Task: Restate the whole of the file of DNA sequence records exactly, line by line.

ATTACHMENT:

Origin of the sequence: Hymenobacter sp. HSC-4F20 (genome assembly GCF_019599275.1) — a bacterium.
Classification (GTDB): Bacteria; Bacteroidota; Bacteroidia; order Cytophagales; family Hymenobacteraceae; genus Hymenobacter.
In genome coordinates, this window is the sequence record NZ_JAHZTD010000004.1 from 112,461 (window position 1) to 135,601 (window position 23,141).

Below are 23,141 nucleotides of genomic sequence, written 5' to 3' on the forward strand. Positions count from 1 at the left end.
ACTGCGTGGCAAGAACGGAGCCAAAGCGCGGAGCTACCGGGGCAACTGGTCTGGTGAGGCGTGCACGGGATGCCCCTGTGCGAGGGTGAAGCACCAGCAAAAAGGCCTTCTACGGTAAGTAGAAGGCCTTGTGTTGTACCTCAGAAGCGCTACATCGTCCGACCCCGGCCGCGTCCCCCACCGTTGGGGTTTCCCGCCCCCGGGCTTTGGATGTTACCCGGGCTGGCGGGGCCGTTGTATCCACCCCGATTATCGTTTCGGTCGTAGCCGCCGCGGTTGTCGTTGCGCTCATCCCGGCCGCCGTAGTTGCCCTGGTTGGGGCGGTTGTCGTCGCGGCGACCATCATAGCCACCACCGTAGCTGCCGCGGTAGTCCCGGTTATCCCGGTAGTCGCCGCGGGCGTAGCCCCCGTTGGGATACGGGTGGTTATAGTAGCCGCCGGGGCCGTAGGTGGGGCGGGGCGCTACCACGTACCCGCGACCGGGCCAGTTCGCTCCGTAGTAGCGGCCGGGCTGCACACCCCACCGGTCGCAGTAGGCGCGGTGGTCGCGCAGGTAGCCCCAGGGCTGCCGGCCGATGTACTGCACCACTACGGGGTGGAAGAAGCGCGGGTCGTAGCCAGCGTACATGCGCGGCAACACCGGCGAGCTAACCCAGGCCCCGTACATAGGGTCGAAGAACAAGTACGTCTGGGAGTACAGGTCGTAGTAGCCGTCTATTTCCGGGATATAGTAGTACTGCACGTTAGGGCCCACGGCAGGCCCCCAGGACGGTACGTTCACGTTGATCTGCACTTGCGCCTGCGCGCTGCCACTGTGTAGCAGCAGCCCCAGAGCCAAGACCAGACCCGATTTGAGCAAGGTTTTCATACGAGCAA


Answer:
Origin of the sequence: Hymenobacter sp. HSC-4F20 (genome assembly GCF_019599275.1) — a bacterium.
Classification (GTDB): Bacteria; Bacteroidota; Bacteroidia; order Cytophagales; family Hymenobacteraceae; genus Hymenobacter.
In genome coordinates, this window is the sequence record NZ_JAHZTD010000004.1 from 112,461 (window position 1) to 135,601 (window position 23,141).

Below are 23,141 nucleotides of genomic sequence, written 5' to 3' on the forward strand. Positions count from 1 at the left end.
ACTGCGTGGCAAGAACGGAGCCAAAGCGCGGAGCTACCGGGGCAACTGGTCTGGTGAGGCGTGCACGGGATGCCCCTGTGCGAGGGTGAAGCACCAGCAAAAAGGCCTTCTACGGTAAGTAGAAGGCCTTGTGTTGTACCTCAGAAGCGCTACATCGTCCGACCCCGGCCGCGTCCCCCACCGTTGGGGTTTCCCGCCCCCGGGCTTTGGATGTTACCCGGGCTGGCGGGGCCGTTGTATCCACCCCGATTATCGTTTCGGTCGTAGCCGCCGCGGTTGTCGTTGCGCTCATCCCGGCCGCCGTAGTTGCCCTGGTTGGGGCGGTTGTCGTCGCGGCGACCATCATAGCCACCACCGTAGCTGCCGCGGTAGTCCCGGTTATCCCGGTAGTCGCCGCGGGCGTAGCCCCCGTTGGGATACGGGTGGTTATAGTAGCCGCCGGGGCCGTAGGTGGGGCGGGGCGCTACCACGTACCCGCGACCGGGCCAGTTCGCTCCGTAGTAGCGGCCGGGCTGCACACCCCACCGGTCGCAGTAGGCGCGGTGGTCGCGCAGGTAGCCCCAGGGCTGCCGGCCGATGTACTGCACCACTACGGGGTGGAAGAAGCGCGGGTCGTAGCCAGCGTACATGCGCGGCAACACCGGCGAGCTAACCCAGGCCCCGTACATAGGGTCGAAGAACAAGTACGTCTGGGAGTACAGGTCGTAGTAGCCGTCTATTTCCGGGATATAGTAGTACTGCACGTTAGGGCCCACGGCAGGCCCCCAGGACGGTACGTTCACGTTGATCTGCACTTGCGCCTGCGCGCTGCCACTGTGTAGCAGCAGCCCCAGAGCCAAGACCAGACCCGATTTGAGCAAGGTTTTCATACGAGCAA